While at ISU, elementary education was my major with a minor in early childhood education. Even though it's been many years, educating the very young child was believed to be of major importance. As I finished my senior year, I wanted more experience working with little ones. I was fortunate to find part time employment at an outstanding preschool.
Three days a week I mixed gallons of finger paint, read books aloud, recited poems, sang songs, joined in finger plays, took part in free play, and spent a lot of time supervising and communicating. I can't say that the students received a formal education.
We didn't do paperwork, they were not evaluated, and the instructor spent little time instructing. Every minute was hands on involvement. And our kids thrived in this environment.
From this experience, I became a strong advocate of educating the very young, whole child.
How many people have read or heard the quote, "Everything you need to know you learned in kindergarten"? Heard it, read it, don't believe it. Learning starts at a much earlier age than was originally believed.
After hearing that grants for preschools had been nixed, I did a bit of research. The evidence suggests that "High quality education before a child's fifth birthday can yield lifetime benefits". (Marietta Sarvia-Shere).
By providing first class learning situations, student achievement can rise. A child's ability is not fixed in a permanent place.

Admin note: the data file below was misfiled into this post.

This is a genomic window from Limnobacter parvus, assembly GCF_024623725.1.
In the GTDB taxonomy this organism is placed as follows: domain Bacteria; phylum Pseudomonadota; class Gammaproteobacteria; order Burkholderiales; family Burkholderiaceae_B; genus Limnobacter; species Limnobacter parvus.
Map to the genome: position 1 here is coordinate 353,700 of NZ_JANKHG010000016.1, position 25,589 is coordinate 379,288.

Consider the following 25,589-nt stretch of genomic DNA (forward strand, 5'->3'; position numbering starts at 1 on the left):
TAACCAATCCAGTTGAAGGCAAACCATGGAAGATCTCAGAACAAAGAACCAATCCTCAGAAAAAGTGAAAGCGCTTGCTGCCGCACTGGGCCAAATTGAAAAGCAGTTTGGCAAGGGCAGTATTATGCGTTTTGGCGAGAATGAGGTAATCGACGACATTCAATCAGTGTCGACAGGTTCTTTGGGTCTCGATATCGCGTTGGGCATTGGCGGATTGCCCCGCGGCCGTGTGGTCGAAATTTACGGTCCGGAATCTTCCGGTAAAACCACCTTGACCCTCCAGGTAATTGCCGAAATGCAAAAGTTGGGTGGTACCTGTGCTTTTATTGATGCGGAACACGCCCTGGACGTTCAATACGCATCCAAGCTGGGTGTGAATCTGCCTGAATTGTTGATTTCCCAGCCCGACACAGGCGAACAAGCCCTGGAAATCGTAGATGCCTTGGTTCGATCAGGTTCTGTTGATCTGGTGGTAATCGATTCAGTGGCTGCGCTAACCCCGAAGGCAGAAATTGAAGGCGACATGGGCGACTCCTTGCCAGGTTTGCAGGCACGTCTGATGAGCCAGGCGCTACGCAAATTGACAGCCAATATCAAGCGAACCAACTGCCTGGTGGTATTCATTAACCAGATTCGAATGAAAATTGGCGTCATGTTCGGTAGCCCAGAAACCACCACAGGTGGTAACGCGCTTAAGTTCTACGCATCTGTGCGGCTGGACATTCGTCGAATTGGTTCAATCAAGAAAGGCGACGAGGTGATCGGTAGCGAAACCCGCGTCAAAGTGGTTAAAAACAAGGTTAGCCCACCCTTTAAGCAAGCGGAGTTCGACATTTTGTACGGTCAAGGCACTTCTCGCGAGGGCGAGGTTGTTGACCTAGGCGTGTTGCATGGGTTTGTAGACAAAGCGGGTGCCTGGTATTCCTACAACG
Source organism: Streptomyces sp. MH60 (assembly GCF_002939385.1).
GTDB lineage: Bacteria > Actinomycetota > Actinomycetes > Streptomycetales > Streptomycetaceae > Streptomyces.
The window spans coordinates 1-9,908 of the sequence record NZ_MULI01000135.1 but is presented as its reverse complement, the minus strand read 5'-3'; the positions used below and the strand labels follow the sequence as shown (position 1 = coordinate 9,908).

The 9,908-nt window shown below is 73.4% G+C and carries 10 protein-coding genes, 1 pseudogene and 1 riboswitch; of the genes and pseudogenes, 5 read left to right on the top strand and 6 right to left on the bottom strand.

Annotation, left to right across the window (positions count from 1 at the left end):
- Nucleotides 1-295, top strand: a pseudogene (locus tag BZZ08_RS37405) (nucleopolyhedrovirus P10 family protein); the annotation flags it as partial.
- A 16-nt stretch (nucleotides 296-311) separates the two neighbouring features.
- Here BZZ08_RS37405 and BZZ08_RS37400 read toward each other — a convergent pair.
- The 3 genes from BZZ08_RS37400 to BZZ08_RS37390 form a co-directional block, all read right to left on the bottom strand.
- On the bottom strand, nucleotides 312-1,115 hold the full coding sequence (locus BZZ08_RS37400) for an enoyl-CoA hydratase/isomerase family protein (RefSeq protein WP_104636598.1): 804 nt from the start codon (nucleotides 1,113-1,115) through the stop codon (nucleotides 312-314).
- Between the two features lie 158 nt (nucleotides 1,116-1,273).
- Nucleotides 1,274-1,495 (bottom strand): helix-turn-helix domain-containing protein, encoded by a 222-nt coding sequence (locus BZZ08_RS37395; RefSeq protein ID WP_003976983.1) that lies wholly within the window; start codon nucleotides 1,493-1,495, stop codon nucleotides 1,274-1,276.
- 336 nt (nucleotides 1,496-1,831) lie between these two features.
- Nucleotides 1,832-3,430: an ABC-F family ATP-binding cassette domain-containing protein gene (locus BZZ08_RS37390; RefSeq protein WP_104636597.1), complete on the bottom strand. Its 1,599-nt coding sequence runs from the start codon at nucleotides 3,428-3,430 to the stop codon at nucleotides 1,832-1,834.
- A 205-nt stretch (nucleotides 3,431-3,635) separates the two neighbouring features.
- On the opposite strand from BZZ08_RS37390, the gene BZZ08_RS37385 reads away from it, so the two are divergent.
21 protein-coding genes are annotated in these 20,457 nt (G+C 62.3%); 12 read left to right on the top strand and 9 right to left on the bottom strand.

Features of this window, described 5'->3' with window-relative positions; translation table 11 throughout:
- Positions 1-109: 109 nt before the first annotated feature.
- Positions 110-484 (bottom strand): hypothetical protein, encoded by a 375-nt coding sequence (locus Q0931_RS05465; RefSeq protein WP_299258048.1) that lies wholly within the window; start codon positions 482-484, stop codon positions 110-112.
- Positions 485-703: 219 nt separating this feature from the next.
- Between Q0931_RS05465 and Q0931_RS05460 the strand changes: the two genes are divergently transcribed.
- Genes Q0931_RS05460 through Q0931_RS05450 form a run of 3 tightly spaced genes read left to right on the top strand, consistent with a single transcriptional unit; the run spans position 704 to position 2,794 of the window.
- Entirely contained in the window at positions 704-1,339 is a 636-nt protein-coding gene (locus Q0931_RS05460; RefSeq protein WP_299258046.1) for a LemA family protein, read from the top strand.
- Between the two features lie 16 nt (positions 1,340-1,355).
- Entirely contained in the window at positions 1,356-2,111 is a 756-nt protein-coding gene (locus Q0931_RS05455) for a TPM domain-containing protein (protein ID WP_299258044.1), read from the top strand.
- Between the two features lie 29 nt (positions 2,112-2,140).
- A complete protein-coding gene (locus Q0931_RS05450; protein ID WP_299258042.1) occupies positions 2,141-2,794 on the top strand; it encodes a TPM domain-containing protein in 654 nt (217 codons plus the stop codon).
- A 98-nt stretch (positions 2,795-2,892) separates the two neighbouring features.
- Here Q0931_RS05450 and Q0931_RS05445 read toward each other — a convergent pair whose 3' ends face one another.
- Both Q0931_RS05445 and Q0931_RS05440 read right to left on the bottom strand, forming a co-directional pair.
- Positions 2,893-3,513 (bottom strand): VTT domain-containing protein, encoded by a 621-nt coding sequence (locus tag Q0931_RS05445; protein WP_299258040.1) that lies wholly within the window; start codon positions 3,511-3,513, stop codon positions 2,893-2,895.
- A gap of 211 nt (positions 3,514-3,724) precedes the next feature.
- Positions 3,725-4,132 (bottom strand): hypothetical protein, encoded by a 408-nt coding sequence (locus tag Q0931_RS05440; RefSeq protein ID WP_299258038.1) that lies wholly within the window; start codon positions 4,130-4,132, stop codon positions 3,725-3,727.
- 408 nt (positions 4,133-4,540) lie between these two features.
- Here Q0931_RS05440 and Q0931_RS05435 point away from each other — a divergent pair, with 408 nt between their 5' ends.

John Hopkins studies concluded, "A child's early years lay the foundation for all that is to come. The human brain develops most of its neurons and is most receptive to learning between birth and three years".
Neurons make connections in the brain. Our brain forms a million new connections each second. Every person is born with about the same number of brain cells. These cells grow and reach full size at about age six.
Not all children live in stimulating environments that promote these connections in the brain. "Investment in a child's early education pays extremely high dividends down the road. It improves cognitive ability as well as behavioral traits like social ability, motivation, and self esteem". This is likely the most important part in a debate over education; infants and toddlers.
Julia Isaacs of the Urban Institute in Washington stated, "If children keep arriving in school with deficits in math, reading, and behavioral skills, no amount of money or teacher evaluations may be enough to improve their lot later in life".
A good friend of mine pointed out if political aspirations take precedence over the education of our young children, the reality will be terribly unfair as each child reaches kindergarten age. You can never gain back what has already been lost.
Tawni is a retired Linton-Stockton Elementary School teacher. She can be reached by email at firstname.lastname@example.org.